Westpac report says residential construction activity likely to fall 20% next year, commercial construction to be down 15%

Westpac report says residential construction activity likely to fall 20% next year, commercial construction to be down 15%

The construction sector is headed for a double dip, with another downturn in activity predicted for next year, according to Westpac's senior economist Satish Ranchhod.

In a report on the construction sector, Ranchhod noted that construction activity came to a standstill during Level 4 lockdown and could remain below pre-lockdown levels for some time. But he also expects to see a second downturn next year, with sharp falls in privately funded residential and commercial building projects.

"The drop off in building activity is likely to be gradual, and its full extent won't be evident until late in 2021," the report said.

"That's because of the large pipeline of work that was already planned prior to the outbreak of COVID-19 and a backlog of work that built up during the lockdown period.

"However the number of new construction projects coming to market or going through the consenting process will fall over the coming months.

"There is also likely to be a higher than usual number of planned projects that are cancelled."

The report said the Government's planned increase in infrastructure spending would not make up for the decline in privately funded work.

It predicted that residential construction activity will decline by 20% next year compared to pre-lockdown levels.

"The downturn will be seen in both owner-occupier and developer funded projects, with the number of new homes consented set to drop from around 37,000 at the end of 2019 to just below 30,000 over 2021," it said.

"For owner-occupiers, concerns about job security, stretched household balance sheets and nervousness about the economic outlook more generally will mean that many projects go on hold. Unemployment is expected to rise to 9.5% later this year and it's likely to decline only gradually.

"Combined with slower wage growth, that will result in household earnings form wages and salaries falling by 3.5% over calendar 2020. In comparison, earnings have bene growing by around 5% to 7% per annum in recent years."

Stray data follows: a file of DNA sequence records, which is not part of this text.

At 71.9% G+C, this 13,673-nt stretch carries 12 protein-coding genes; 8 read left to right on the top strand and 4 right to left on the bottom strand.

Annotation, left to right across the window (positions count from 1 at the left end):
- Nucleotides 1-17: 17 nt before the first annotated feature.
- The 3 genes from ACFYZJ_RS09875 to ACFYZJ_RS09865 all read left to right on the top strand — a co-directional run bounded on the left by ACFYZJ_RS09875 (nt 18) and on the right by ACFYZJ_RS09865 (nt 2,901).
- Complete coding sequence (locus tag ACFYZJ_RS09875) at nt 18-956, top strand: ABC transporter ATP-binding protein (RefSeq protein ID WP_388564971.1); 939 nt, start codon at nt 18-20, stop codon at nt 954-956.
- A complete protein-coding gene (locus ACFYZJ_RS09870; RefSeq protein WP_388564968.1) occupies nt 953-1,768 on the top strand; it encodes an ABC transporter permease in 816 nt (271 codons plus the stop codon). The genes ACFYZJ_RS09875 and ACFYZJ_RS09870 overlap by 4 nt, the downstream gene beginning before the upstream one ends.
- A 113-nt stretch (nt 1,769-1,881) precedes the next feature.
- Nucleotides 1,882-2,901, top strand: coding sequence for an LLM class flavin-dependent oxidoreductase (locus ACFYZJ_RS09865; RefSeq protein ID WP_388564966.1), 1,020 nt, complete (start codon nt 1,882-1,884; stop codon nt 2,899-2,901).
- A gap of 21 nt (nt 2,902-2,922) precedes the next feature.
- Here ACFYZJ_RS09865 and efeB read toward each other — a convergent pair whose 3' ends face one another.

A drop off in migration would also dampen demand for new housing.

"We expect that population growth will fall from around 75,000 people per annum in recent years to just 30,000 in mid-2021. That's due to global restrictions on international travel and weakness in the labour market, which together will result in net migration falling sharply.commercial construction could last longer."

While commercial construction activity probably wouldn't decline as much as residential construction, the downturn in commercial work could last longer. The report said spending on commercial projects would probably be down by 15% over 2020 and 2011, compared to pre-lockdown levels.

"The downturn in commercial construction is expected to be more protracted," the report said.

"That's because developers will be reluctant to initiate new projects until they are confident the economy has entered a sustained upturn. This reluctance will be reinforced by the large cost of many commercial construction projects. Tenant demand for commercial space is likely to be subdued for some time. Businesses are already wrestling with weak demand," Ranchhod said.

"In addition, many businesses will have increased their borrowing or run down their financial reserves to get through the current downturn. That will result in a period of reduced spending on premises and other assets as businesses rebuild their balance sheets. It's also likely to result in downward pressure on commercial rents and some increases in vacancies."

All up, the reduced level of activity in both residential and commercial construction could put about 20,000 jobs at risk in the coming year, the report said.

You can read Westpac's full report here.

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6 Comments

Structural changes in commercial are evident already. Online vs B&M, drop-ship from manufacturers or importers vs inventorying oneself, lesser discretionary income all around (especially when the wage subsidies taper off) which has a reverse-multiplier effect down through consumer>retailer>wholesaler>importer/manufacturer chains. And then there are the rigidities inherent in District Plans and zoneration (which inhibits fast changes of use), in consenting (where changes e.g. from a floor plate intended for commercial, to one intended for apartments, involve starting from scratch with engineering, architects, QS, PM etc, to say nothing about the Woefull TLA's), and in investor sentiment for funding the whole shebang.

One way to increase demand is to price the product cheaper.

Indeed, but that could happen as the sector turns down, and competition increases.

20% down seems optimistic really, but they wouldn't dare to say more. Building costs are currently so expensive, why would people not put projects on hold as the sector falls, if they can still have the funds to complete?

Sounds like a good time for me to do a subdivision and a new build. There won't be many houses coming on the market.

"It predicted that residential construction activity will decline by 20% next year compared to pre-lockdown levels.

"The downturn will be seen in both owner-occupier and developer funded projects, with the number of new homes consented set to drop from around 37,000 at the end of 2019 to just below 30,000 over 2021," it said."

Remember that there is a underlying housing shortage as the property market promoters like to remind us.

That is very different to an effective demand vs effective supply imbalance.